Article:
Off air Chris Moyles, the headline-grabbing, over-paid Radio 1 DJ you love to hate, is reserved, likeable and – he says – worth every penny
Though the London sky is sagging with rain, Chris Moyles is sitting outside at a pavement table. He has just finished his breakfast show on Radio 1 and is in desperate need of a smoke. With his baseball cap pulled down and the collar of his adidas top zipped up, he looks more like a bouncer than one of the highest paid presenters at the BBC, but I suspect he tucks his neck in like this more out of self consciousness than an urge to present himself as a hard man.
For his is a friendly, ursine face, with big brown eyes that are slightly divergent and front teeth that have an uneven bite. His greying suggestion of a beard, meanwhile, makes him look older than his 35 years. But then he probably feels quite old, given that the target audience for Radio 1 is aged 15 to 29.
Half-an-hour ago, I’d been watching him at work in his studio, from behind the glass of the production booth and when he noticed me he went into one of his riffs, imagining what my opening line might be: something about a posh, broadsheet journalist slumming it for the day in the dingy hovel that is Radio 1. He stands at a console as he speaks into his microphone: doing his song parodies, interviewing his celebrity guests (Lewis Hamilton and Katy Perry today) and bantering with his team which includes ‘Comedy Dave’, producers Rachel and Aled, newsreader Dom, and sports correspondent Carrie. All part of the shouty, free-form, irreverent chatter with which Moyles entertains some 7.7 million listeners every morning between 6.30 and 10. In terms of ratings, Sir Terry Wogan over on Radio 2 is still The Daddy. But the gap appears to be narrowing.
This comes as a surprise to anyone – which is pretty much everyone – who dismissed Moyles as an uncouth, Northern yob when he took over the Breakfast Show in 2004. The previous incumbent, Sara Cox, had been haemorrhaging listeners at the rate of half-a-million a year. ‘I joined Radio 1 at a good time,’ Moyles admits. ‘It wasn’t completely on its a— but it was struggling.’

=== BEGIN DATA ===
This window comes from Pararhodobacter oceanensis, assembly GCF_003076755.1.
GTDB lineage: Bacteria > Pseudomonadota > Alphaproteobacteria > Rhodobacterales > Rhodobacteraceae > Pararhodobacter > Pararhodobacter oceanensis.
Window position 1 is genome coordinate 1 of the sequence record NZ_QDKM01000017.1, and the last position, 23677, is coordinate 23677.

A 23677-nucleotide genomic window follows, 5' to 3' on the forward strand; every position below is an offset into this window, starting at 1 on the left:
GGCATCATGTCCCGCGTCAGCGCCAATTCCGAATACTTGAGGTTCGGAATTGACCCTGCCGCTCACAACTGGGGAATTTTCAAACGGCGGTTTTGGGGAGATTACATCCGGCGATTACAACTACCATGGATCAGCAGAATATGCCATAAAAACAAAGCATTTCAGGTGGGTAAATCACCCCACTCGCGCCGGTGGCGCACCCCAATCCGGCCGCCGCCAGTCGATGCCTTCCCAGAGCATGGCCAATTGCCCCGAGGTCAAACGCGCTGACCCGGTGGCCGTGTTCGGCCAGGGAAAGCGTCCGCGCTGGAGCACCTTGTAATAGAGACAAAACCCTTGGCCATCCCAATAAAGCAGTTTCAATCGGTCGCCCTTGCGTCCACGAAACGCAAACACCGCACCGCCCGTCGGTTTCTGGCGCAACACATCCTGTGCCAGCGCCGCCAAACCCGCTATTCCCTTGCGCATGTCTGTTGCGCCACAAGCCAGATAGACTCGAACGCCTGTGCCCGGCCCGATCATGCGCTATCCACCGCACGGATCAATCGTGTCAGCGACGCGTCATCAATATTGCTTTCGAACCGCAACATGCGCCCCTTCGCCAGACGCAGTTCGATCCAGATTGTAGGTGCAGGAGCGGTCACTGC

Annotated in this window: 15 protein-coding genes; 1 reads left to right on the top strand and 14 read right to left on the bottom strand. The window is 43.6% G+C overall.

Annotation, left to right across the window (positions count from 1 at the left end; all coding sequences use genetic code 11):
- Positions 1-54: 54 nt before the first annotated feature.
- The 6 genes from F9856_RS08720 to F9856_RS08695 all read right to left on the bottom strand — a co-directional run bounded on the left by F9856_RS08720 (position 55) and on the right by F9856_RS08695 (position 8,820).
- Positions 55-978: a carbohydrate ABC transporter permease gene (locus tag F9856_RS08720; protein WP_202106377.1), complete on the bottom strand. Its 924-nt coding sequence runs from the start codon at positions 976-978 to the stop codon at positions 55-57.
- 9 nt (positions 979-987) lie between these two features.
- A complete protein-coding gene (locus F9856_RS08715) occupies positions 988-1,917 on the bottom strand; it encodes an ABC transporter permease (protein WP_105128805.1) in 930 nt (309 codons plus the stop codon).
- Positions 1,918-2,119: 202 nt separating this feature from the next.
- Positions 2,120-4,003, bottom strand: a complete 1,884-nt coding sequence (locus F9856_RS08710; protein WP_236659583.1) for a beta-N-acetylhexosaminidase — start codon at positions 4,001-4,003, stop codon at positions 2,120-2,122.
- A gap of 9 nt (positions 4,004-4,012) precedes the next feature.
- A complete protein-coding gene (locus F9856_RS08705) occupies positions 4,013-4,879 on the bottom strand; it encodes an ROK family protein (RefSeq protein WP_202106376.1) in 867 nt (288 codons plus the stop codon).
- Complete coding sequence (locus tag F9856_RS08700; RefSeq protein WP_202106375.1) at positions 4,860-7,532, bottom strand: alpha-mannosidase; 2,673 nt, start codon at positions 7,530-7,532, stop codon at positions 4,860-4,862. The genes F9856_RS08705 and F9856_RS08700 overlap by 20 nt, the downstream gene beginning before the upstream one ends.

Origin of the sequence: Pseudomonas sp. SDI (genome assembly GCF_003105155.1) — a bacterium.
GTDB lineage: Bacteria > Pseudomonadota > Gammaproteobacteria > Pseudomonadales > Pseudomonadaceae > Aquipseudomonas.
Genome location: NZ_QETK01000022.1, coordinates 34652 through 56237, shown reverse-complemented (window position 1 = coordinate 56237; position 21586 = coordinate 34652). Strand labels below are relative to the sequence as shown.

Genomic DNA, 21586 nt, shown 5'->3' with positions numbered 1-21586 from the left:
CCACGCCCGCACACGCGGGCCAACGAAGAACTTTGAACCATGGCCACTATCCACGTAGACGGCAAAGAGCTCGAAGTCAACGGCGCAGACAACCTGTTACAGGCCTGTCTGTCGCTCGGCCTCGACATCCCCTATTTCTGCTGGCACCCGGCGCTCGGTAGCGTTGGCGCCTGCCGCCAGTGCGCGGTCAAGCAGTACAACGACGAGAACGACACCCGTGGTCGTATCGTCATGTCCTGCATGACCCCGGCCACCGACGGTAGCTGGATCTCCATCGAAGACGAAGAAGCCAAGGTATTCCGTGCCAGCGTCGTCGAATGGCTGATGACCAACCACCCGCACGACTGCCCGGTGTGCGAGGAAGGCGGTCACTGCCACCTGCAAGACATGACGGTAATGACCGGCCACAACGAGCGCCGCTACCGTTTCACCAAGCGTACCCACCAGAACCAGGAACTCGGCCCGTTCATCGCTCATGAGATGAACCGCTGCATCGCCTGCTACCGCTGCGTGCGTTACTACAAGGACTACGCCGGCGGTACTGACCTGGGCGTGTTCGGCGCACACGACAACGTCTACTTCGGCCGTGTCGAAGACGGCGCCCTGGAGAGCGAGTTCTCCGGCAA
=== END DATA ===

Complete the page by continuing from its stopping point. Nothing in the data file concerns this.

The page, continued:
Not only did he not lose listeners, he started to pile them on, billing himself modestly as the saviour of Radio 1. ‘The saviour line was a gimmick,’ he says. ‘I don’t want to be like the Spice Girls where they genuinely started discussing girl power.’ This September he will have been doing the show for five years, beating Tony Blackburn’s record.
And it is telling that when the BBC recently announced that its stars would be taking pay cuts, Moyles wasn’t among them. He must have felt the repercussions of the Russell Brand/Jonathan Ross affair though, like Ross, he was deemed to be extremely well paid and somewhat controversial. He rolls his eyes, ‘Oh, I get dragged into everything. I think if you look hard enough you will see I am responsible for the Tube strike.’
Presumably he was told to tone it down, though; curb his edginess? ‘That episode was very scary. I was sitting at home when Jonathan’s suspension was announced and I stood in the kitchen watching the television with my mouth open. Sophie [his girlfriend of seven years, a freelance television producer] just stared at me. The bottom line is that the rules have changed. It is similar to when Janet Jackson’s boob popped out accidentally on purpose – it changed the rules for the media in America.’
He thinks the episode demonstrated a loss of nerve by the BBC. ‘I would like the BBC to stick up for itself better. The one line that I get a lot is: “We pay your wages with our licence fee money.” Well, you know what? It’s my licence fee money as well, and I pay for it out of my wage, too. I don’t know how the BBC works but it just does. Leave it alone.’